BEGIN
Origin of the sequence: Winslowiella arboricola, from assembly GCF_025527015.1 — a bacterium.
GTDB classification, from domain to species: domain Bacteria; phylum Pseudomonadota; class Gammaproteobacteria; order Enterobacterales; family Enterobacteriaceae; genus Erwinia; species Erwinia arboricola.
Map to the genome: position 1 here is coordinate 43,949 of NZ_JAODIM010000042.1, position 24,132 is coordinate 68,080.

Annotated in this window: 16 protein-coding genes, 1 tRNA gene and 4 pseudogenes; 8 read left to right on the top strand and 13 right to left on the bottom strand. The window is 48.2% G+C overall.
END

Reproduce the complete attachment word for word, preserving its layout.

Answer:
Origin of the sequence: Winslowiella arboricola, from assembly GCF_025527015.1 — a bacterium.
GTDB classification, from domain to species: domain Bacteria; phylum Pseudomonadota; class Gammaproteobacteria; order Enterobacterales; family Enterobacteriaceae; genus Erwinia; species Erwinia arboricola.
Map to the genome: position 1 here is coordinate 43,949 of NZ_JAODIM010000042.1, position 24,132 is coordinate 68,080.

Annotated in this window: 16 protein-coding genes, 1 tRNA gene and 4 pseudogenes; 8 read left to right on the top strand and 13 right to left on the bottom strand. The window is 48.2% G+C overall.